What she does, in effect, is to subtly x-ray out the general issues of travel – philosophical, ethical, therapeutic – which get lost in the sheer welter of Icelandic detail that Morris throws at us. The quality of her commentary is mixed, sometimes falling into banality (‘You are moving and so things keep changing’), now and again sounding rather mystically portentous, and occasionally addressing Morris as an analyst might a patient (‘At last you let yourself be carried’); but also often achieving some startling illuminations, especially in her delicate metaphorising of some of the literal details of the trip (dark passages, floating helpless, messes in boxes).
What Greenlaw does to Morris is effectively what Roland Barthes did to Balzac in his wonderful study S/Z in 1971: break the primary text up into fragments and offer a subtle commentary on these discrete units. She has brilliantly found a new form for writing about Morris, and for this we can only be grateful; for increasingly my feeling about Morris studies is that we need to be more experimental, to invent new writing projects which might lead to the discovery of new content, rather than packaging new content into the familiar form of the scholarly essay. I have myself been trying to contribute to new modes in my blogging and tweeting on Morris, and intend to pursue them further in the form of a News from Nowhere sequel in due course; and I therefore salute Lavinia Greenlaw as a bold pioneer in such formal iconoclasms.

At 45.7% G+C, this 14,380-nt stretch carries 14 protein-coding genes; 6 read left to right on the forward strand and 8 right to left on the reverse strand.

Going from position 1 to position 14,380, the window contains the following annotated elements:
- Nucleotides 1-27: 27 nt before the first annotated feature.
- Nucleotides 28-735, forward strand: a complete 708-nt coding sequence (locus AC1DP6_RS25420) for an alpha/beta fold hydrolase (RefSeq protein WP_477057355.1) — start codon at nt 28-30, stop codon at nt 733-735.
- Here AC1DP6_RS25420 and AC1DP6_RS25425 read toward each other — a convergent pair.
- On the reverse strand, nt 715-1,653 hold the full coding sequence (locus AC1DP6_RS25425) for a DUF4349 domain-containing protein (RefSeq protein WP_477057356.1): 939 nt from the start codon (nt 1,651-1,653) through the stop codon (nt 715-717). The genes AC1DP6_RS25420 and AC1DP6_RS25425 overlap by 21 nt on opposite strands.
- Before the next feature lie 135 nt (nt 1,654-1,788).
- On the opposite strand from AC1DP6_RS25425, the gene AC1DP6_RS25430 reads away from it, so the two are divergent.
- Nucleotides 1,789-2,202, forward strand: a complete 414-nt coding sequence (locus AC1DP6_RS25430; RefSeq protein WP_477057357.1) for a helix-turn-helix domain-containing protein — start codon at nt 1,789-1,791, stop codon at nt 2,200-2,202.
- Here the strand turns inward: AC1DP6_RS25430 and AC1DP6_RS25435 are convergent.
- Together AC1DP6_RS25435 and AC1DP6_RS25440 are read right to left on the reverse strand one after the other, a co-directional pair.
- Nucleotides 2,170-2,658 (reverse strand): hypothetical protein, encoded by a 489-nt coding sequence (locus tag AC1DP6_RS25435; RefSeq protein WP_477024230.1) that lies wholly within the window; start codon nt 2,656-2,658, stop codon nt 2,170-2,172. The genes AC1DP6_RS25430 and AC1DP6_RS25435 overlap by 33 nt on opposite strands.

Wednesday, 7 September 2011
As a boy, I was a great fan of the Marvel Comics hero Thor, and he was my way into Norse mythology in general: Loki, Odin, Asgard, Yggdrasil and all the rest of it. I loved the way Thor demolished enemies with his mighty hammer, which he also used to fly through the air (I was easily pleased in those days). And now, so many years later, Thor is back, in Kenneth Branagh’s recent film where Chris Hemsworth plays the Thunder God in his earthbound exile. Watching the various recent Marvel Comics movies – Captain America last month - I at once switch back into the old teenage mode of utterly uncritical enjoyment.